There were letters on 4 October and 9 December 1902 to Hanwell council from Carnegie, making an offer of £2,500. This was later confirmed to mean that it could be spent on the building and necessary furniture, such as book cases. However, in June 1903 it was said that the library was not to be part of another building, but could be on the same site.
On 29 September 1903, James Bertram, Carnegie’s private secretary, confirmed that the grant was increased to £3000.
The foundation stone was laid by the Countess of Jersey, 26 November 1904. The library was designed by T Gibbs Thomas, and Messrs Sims and Woods of Grey’s End Road were the builders.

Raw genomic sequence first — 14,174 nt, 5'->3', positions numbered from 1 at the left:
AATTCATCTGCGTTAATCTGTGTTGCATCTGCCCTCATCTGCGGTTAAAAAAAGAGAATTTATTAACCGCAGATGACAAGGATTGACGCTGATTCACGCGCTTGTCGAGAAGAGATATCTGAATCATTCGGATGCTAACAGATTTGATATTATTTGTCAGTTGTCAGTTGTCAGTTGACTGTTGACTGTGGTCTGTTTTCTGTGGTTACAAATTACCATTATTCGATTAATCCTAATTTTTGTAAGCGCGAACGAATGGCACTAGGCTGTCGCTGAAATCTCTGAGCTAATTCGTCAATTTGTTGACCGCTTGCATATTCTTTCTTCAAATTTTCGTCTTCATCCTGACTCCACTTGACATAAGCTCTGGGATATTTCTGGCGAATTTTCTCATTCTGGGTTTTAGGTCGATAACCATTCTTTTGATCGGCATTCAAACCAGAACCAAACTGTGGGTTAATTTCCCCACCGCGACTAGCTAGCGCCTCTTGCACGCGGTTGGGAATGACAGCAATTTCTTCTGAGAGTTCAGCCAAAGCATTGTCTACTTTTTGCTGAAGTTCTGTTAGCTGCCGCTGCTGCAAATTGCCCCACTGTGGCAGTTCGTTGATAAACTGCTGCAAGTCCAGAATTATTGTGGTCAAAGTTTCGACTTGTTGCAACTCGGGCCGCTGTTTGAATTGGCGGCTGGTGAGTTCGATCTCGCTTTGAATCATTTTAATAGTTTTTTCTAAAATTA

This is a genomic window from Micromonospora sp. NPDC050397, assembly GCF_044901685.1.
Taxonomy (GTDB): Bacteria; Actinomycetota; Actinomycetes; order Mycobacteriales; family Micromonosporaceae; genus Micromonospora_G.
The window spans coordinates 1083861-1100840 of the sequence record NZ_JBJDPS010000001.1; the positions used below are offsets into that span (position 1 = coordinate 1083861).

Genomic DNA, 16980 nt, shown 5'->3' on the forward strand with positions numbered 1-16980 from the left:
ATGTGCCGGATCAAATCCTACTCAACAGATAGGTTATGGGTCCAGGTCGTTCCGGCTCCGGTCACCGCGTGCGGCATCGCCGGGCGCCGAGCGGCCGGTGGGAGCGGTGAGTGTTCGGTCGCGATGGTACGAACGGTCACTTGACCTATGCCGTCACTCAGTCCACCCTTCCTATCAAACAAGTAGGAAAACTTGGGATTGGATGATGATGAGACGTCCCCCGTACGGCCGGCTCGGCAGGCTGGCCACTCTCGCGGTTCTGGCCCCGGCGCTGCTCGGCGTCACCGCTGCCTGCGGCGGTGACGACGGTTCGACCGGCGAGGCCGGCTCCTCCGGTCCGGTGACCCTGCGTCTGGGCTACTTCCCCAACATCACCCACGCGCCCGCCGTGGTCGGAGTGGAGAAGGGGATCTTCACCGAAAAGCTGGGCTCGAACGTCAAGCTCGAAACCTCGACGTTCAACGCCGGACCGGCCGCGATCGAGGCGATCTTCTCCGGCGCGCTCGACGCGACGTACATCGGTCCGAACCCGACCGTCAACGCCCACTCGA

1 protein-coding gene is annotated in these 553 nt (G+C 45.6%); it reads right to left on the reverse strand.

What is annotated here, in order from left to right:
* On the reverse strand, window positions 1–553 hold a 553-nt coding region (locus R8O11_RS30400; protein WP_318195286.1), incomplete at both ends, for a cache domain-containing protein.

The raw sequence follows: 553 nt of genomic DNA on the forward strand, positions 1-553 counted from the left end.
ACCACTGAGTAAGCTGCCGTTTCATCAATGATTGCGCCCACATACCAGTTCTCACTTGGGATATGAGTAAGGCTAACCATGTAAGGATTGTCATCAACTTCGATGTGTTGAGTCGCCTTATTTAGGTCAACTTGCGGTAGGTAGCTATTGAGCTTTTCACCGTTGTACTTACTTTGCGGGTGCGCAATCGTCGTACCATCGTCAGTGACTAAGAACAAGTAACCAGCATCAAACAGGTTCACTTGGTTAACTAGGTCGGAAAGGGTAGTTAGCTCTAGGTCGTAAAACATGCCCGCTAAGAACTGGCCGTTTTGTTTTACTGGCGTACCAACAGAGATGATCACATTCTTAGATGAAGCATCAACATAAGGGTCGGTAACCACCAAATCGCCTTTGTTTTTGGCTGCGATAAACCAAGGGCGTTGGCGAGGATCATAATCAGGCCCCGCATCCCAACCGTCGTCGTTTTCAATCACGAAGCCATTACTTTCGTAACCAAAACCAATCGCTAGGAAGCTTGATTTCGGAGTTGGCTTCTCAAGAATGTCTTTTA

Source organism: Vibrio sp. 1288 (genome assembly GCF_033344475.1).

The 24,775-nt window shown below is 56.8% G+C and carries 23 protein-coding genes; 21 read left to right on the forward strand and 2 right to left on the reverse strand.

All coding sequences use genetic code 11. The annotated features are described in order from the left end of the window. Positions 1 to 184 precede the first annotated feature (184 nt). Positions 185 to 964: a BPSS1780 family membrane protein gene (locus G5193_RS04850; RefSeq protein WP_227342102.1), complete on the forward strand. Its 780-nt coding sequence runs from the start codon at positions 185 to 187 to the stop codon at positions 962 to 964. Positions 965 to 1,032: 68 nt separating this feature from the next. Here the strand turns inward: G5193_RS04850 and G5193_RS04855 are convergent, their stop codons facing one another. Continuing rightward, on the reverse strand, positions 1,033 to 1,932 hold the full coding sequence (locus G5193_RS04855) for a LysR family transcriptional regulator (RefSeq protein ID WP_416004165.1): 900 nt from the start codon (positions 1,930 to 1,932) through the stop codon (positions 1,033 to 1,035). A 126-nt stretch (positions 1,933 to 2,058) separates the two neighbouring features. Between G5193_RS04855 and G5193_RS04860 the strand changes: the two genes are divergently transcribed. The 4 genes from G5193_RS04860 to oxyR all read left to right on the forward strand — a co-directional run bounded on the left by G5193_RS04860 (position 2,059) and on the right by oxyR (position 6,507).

The first librarian was Franck Pocock, for a salary of £80 a year. Open access was not adopted until 1919.
The library was closed for a £900,000 refurbishment in 2012 and reopened in 2013.
Current status: Still open as a public library, run by Ealing council (2016)
- Year grant given (if known): 1903
- Amount of grant: £3,000
- Year opened (and by who – if known): 27 September 1908, by Sir Clifton Robinson JP. (Managing Director of the London United Electric Tramways Company)
Photo of library today (2009):
Old photo of library (postcard):
Nothing in my collection yet
Yes, in 2009.
- A brief history of Hanwell library
- Article on when the library was ‘put to sleep’ in 2012 for refurbishment